The Hawaiian Department had been concerned for years about the threat of sabotage by the large population of Japanese nationals in the event of a war with Japan.  The department shared intelligence with the naval district intelligence officer, the local FBI office, and territorial officials and was prepared to control civil disturbances under Emergency Plan White.  The G-2, Lt. Col. Kendall J. Fielder, quietly reached out to elements in the Japanese-American community.  Selective Service brought young Nisei men into the Army for the first time.  By December 1941 the department included about 2,000 Nisei soldiers, among them future US Senator Spark M. Matsunaga.  On the day of the attack, Lt. Gen. Short asked the territorial governor to declare martial law to head off any potential internal security problems.  After consulting with President Roosevelt by phone, the governor agreed.  Meanwhile, FBI and local law enforcement quickly seized Japanese consular officials and hundreds of community leaders and interned them on Sand Island.  On December 8 the Hawaiian Department staff judge advocate, Lt. Col. Thomas H. Green, moved into Iolani Palace to direct martial law operations.  The Territorial Guard, including hundreds of University of Hawaii ROTC cadets (many of them Nisei), sprang into action.  Soldiers and Territorial Guardsmen guarded military bases and critical facilities such as oil tanks and the water supply system.  The Army prohibited alcohol sales and imposed civil censorship.

Medical System

Civilian and military medical personnel worked miracles on the day of the attack and after.  The response was led by the Hawaiian Department chief surgeon, Col. Edgar King, MC, and was based on extensive pre-war civil-military planning.  Casualties from Hickam Field began arriving within ten minutes of the attack at Tripler General Hospital on Fort Shafter (the present Tripler Army Medical Center was not completed until 1948).  The Red Cross at once activated its local aid stations.  Future US Senator Daniel K. Inouye, then a senior at McKinley High School, was a Red Cross volunteer.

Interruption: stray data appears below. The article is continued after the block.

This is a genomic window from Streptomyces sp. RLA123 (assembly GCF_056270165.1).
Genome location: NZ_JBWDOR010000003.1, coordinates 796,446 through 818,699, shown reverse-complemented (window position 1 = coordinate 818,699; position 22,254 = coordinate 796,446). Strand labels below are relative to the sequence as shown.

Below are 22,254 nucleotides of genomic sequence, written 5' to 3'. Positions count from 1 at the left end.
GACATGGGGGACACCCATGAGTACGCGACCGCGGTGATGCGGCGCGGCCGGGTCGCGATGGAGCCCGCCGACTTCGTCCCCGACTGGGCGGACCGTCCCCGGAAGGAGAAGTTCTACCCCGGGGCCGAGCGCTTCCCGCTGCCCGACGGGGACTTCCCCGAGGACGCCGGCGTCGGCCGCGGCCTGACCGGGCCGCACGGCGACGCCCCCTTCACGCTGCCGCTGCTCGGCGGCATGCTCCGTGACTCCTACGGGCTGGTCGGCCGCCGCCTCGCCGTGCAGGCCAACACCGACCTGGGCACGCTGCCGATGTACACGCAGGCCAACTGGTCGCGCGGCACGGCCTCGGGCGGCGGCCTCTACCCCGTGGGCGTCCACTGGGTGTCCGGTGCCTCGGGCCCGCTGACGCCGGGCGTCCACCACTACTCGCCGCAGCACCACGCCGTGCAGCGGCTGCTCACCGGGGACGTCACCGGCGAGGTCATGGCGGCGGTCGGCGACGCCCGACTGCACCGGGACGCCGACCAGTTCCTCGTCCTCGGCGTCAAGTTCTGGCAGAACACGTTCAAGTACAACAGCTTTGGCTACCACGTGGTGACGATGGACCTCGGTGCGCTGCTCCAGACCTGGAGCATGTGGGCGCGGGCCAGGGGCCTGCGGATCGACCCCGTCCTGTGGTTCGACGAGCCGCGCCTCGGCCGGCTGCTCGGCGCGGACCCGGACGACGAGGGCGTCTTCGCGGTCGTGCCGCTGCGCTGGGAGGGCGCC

Civil Defense

The territory made significant preparations for civil defense in the year before the attack, with the encouragement of Army officials.  The legislature approved an emergency disaster plan in 1940.  Honolulu formed a Major Disaster Council in April 1941.  The council was especially successful in coordinating for civil-military medical cooperation and laid plans for blackouts, food rationing, and protection against chemical and biological attacks.  In October 1941 the legislature approved the Hawaii Defense Act, which granted the governor emergency powers and authorized a Territorial Guard to replace the already federalized National Guard.  During the attack Honolulu policemen and firemen responded to civilian casualties and destruction, much of it caused by errant naval gunfire from Pearl Harbor.  When the Hickam Field firefighting apparatus was knocked out, Honolulu fire companies responded and 3 civilian firemen were killed and 7 injured.

Army Casualties

The Hawaiian Department suffered far fewer casualties than the Navy or Marines.  In all, 228 soldiers were killed or died of wounds, 110 seriously wounded, and 358 slightly wounded.  Only 16 of the soldiers killed were not from the Air Corps.  From Schofield Barracks 5 soldiers were killed (only 2 by direct enemy action).  At Fort Shafter 1 soldier was killed accidentally by naval gunfire.  Ten soldiers were killed in other locations.

Commanding General

Lt. Gen. Walter C. Short took command of the Hawaiian Department in February 1941 and moved into Quarters 5, the commanding general's residence on Palm Circle.  On the morning of December 7 he was preparing for his regular Sunday morning golf match with his Navy counterpart, Adm. Husband E. Kimmel, when he heard heavy firing from the direction of Pearl Harbor.  He ordered his command to the highest alert and moved to his forward command post in Aliamanu Crater to direct the deployment of his command.  He was relieved on 17 December 1941 and retired shortly afterward.

  James C. McNaughton
  Command Historian

  20 November 2001